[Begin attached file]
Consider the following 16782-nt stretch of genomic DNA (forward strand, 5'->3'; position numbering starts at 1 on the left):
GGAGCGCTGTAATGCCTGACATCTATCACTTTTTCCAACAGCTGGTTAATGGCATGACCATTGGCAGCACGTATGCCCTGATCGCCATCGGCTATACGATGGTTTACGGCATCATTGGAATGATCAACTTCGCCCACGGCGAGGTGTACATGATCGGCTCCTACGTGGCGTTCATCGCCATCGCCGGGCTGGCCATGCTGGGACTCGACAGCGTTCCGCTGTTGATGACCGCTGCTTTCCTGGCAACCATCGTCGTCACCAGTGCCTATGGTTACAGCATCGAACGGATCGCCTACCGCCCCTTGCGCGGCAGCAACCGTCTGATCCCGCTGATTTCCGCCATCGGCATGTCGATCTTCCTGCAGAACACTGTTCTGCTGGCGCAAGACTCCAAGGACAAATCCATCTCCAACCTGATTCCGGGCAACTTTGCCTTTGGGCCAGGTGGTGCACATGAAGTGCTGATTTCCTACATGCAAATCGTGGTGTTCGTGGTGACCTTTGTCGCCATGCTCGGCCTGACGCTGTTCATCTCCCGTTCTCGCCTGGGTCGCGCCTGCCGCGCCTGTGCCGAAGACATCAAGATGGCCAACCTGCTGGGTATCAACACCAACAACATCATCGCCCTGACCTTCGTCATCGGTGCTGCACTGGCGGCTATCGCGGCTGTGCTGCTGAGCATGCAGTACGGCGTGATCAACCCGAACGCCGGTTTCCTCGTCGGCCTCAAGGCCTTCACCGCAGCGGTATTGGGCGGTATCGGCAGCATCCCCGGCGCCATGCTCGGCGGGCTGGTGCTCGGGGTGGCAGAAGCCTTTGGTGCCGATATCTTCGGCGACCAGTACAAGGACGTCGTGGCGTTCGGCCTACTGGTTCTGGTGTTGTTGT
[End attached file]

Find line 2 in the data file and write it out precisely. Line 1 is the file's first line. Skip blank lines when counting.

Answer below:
GGAGCGCTGTAATGCCTGACATCTATCACTTTTTCCAACAGCTGGTTAATGGCATGACCATTGGCAGCACGTATGCCCTGATCGCCATCGGCTATACGATGGTTTACGGCATCATTGGAATGATCAACTTCGCCCACGGCGAGGTGTACATGATCGGCTCCTACGTGGCGTTCATCGCCATCGCCGGGCTGGCCATGCTGGGACTCGACAGCGTTCCGCTGTTGATGACCGCTGCTTTCCTGGCAACCATCGTCGTCACCAGTGCCTATGGTTACAGCATCGAACGGATCGCCTACCGCCCCTTGCGCGGCAGCAACCGTCTGATCCCGCTGATTTCCGCCATCGGCATGTCGATCTTCCTGCAGAACACTGTTCTGCTGGCGCAAGACTCCAAGGACAAATCCATCTCCAACCTGATTCCGGGCAACTTTGCCTTTGGGCCAGGTGGTGCACATGAAGTGCTGATTTCCTACATGCAAATCGTGGTGTTCGTGGTGACCTTTGTCGCCATGCTCGGCCTGACGCTGTTCATCTCCCGTTCTCGCCTGGGTCGCGCCTGCCGCGCCTGTGCCGAAGACATCAAGATGGCCAACCTGCTGGGTATCAACACCAACAACATCATCGCCCTGACCTTCGTCATCGGTGCTGCACTGGCGGCTATCGCGGCTGTGCTGCTGAGCATGCAGTACGGCGTGATCAACCCGAACGCCGGTTTCCTCGTCGGCCTCAAGGCCTTCACCGCAGCGGTATTGGGCGGTATCGGCAGCATCCCCGGCGCCATGCTCGGCGGGCTGGTGCTCGGGGTGGCAGAAGCCTTTGGTGCCGATATCTTCGGCGACCAGTACAAGGACGTCGTGGCGTTCGGCCTACTGGTTCTGGTGTTGTTGT